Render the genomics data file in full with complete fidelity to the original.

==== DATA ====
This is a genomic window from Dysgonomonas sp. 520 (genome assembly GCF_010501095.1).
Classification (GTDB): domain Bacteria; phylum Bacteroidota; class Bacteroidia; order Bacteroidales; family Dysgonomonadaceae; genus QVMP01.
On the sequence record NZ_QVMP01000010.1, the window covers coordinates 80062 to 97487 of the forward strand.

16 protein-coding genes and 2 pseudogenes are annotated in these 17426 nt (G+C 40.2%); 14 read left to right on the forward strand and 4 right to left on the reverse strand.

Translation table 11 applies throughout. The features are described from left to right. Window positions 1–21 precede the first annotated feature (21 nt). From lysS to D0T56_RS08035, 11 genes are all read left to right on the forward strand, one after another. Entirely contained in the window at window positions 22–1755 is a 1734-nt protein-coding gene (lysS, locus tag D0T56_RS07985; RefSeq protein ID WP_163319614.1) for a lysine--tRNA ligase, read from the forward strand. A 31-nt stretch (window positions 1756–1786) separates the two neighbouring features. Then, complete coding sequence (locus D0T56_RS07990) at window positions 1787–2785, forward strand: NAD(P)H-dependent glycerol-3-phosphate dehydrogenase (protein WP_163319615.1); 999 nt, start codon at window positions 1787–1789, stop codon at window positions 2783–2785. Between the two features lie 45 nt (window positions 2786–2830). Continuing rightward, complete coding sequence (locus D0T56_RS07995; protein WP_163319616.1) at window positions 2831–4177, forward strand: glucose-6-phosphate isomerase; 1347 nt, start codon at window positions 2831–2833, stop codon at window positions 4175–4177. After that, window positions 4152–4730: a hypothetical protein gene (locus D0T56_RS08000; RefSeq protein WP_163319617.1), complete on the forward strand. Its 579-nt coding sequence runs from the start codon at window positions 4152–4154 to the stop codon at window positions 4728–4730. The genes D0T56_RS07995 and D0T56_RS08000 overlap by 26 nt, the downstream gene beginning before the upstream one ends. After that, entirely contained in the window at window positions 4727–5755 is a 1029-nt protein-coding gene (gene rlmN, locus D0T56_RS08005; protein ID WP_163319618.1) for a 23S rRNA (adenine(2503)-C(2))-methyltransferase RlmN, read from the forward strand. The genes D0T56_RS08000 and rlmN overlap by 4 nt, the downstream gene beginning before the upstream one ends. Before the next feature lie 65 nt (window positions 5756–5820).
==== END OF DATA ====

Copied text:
This is a genomic window from Dysgonomonas sp. 520 (genome assembly GCF_010501095.1).
Classification (GTDB): domain Bacteria; phylum Bacteroidota; class Bacteroidia; order Bacteroidales; family Dysgonomonadaceae; genus QVMP01.
On the sequence record NZ_QVMP01000010.1, the window covers coordinates 80062 to 97487 of the forward strand.

16 protein-coding genes and 2 pseudogenes are annotated in these 17426 nt (G+C 40.2%); 14 read left to right on the forward strand and 4 right to left on the reverse strand.

Translation table 11 applies throughout. The features are described from left to right. Window positions 1–21 precede the first annotated feature (21 nt). From lysS to D0T56_RS08035, 11 genes are all read left to right on the forward strand, one after another. Entirely contained in the window at window positions 22–1755 is a 1734-nt protein-coding gene (lysS, locus tag D0T56_RS07985; RefSeq protein ID WP_163319614.1) for a lysine--tRNA ligase, read from the forward strand. A 31-nt stretch (window positions 1756–1786) separates the two neighbouring features. Then, complete coding sequence (locus D0T56_RS07990) at window positions 1787–2785, forward strand: NAD(P)H-dependent glycerol-3-phosphate dehydrogenase (protein WP_163319615.1); 999 nt, start codon at window positions 1787–1789, stop codon at window positions 2783–2785. Between the two features lie 45 nt (window positions 2786–2830). Continuing rightward, complete coding sequence (locus D0T56_RS07995; protein WP_163319616.1) at window positions 2831–4177, forward strand: glucose-6-phosphate isomerase; 1347 nt, start codon at window positions 2831–2833, stop codon at window positions 4175–4177. After that, window positions 4152–4730: a hypothetical protein gene (locus D0T56_RS08000; RefSeq protein WP_163319617.1), complete on the forward strand. Its 579-nt coding sequence runs from the start codon at window positions 4152–4154 to the stop codon at window positions 4728–4730. The genes D0T56_RS07995 and D0T56_RS08000 overlap by 26 nt, the downstream gene beginning before the upstream one ends. After that, entirely contained in the window at window positions 4727–5755 is a 1029-nt protein-coding gene (gene rlmN, locus D0T56_RS08005; protein ID WP_163319618.1) for a 23S rRNA (adenine(2503)-C(2))-methyltransferase RlmN, read from the forward strand. The genes D0T56_RS08000 and rlmN overlap by 4 nt, the downstream gene beginning before the upstream one ends. Before the next feature lie 65 nt (window positions 5756–5820).